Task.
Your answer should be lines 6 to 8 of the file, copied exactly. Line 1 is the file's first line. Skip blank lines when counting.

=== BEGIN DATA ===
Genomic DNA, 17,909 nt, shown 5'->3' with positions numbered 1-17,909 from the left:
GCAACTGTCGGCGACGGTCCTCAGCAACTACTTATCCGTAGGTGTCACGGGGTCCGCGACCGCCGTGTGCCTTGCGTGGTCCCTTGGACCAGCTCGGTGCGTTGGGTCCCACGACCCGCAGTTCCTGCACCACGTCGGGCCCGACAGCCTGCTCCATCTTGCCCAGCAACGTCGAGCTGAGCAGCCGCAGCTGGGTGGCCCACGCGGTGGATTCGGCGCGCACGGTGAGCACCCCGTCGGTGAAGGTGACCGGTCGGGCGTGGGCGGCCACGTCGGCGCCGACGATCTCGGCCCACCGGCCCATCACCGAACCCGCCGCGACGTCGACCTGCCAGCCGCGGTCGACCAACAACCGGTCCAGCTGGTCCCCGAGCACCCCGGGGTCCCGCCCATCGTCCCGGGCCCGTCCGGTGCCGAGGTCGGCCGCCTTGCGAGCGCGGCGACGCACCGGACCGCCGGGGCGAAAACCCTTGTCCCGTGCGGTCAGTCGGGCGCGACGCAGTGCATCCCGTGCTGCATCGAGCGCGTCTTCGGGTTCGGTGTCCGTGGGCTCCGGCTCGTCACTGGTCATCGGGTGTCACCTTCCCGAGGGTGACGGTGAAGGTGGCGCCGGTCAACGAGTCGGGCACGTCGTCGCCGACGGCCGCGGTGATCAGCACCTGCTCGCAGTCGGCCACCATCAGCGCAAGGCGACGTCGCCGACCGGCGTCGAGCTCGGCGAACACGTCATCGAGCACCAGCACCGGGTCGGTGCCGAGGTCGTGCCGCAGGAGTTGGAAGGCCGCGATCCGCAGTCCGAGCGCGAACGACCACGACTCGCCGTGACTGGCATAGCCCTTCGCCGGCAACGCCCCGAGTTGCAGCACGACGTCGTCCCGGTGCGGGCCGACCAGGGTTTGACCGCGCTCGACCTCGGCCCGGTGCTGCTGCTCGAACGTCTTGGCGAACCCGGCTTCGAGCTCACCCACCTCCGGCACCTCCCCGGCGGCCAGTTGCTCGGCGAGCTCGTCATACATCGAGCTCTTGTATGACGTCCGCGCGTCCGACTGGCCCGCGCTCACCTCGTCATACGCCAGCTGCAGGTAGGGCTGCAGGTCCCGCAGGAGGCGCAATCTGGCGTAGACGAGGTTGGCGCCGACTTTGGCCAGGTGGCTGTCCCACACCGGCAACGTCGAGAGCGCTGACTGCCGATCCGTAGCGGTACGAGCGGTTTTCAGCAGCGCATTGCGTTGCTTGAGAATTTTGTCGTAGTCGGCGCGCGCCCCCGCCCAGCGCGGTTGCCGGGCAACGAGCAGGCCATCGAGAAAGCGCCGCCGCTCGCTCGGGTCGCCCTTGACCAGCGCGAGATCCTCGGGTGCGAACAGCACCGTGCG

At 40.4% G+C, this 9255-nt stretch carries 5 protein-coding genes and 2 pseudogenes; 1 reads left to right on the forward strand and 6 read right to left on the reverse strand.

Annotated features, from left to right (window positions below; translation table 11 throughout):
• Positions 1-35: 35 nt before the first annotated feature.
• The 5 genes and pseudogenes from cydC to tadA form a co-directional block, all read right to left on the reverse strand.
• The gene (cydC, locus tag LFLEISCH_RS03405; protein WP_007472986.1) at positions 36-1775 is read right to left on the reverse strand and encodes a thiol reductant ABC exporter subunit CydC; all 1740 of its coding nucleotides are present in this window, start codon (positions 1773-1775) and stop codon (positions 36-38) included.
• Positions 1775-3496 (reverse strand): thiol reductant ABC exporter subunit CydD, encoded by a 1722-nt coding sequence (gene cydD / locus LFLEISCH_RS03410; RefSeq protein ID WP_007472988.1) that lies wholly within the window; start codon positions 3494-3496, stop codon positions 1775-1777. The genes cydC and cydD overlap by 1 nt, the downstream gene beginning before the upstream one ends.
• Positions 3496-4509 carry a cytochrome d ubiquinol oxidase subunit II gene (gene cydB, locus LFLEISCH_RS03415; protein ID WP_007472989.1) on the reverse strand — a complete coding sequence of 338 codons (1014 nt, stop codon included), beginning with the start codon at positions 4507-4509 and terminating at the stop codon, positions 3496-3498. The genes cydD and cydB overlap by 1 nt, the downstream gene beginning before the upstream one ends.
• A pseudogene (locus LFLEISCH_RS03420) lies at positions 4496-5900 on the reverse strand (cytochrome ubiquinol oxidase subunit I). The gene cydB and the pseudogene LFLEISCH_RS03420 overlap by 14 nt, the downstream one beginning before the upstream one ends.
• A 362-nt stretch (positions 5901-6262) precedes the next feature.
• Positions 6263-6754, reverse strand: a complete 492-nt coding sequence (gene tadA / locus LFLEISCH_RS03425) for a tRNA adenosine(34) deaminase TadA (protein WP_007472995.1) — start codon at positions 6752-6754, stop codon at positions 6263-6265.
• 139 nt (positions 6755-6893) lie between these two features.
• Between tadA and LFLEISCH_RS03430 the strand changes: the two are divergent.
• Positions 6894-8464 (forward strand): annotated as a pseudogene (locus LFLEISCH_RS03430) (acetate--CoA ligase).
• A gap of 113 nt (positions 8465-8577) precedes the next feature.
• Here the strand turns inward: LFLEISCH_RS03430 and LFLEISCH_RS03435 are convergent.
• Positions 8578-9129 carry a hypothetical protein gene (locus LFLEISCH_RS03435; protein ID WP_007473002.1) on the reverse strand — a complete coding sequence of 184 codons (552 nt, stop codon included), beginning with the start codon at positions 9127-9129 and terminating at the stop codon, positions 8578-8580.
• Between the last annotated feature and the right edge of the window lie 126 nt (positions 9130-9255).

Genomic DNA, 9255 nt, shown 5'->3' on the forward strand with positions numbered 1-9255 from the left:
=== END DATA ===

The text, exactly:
• The 5 genes and pseudogenes from cydC to tadA form a co-directional block, all read right to left on the reverse strand.
• The gene (cydC, locus tag LFLEISCH_RS03405; protein WP_007472986.1) at positions 36-1775 is read right to left on the reverse strand and encodes a thiol reductant ABC exporter subunit CydC; all 1740 of its coding nucleotides are present in this window, start codon (positions 1773-1775) and stop codon (positions 36-38) included.
• Positions 1775-3496 (reverse strand): thiol reductant ABC exporter subunit CydD, encoded by a 1722-nt coding sequence (gene cydD / locus LFLEISCH_RS03410; RefSeq protein ID WP_007472988.1) that lies wholly within the window; start codon positions 3494-3496, stop codon positions 1775-1777. The genes cydC and cydD overlap by 1 nt, the downstream gene beginning before the upstream one ends.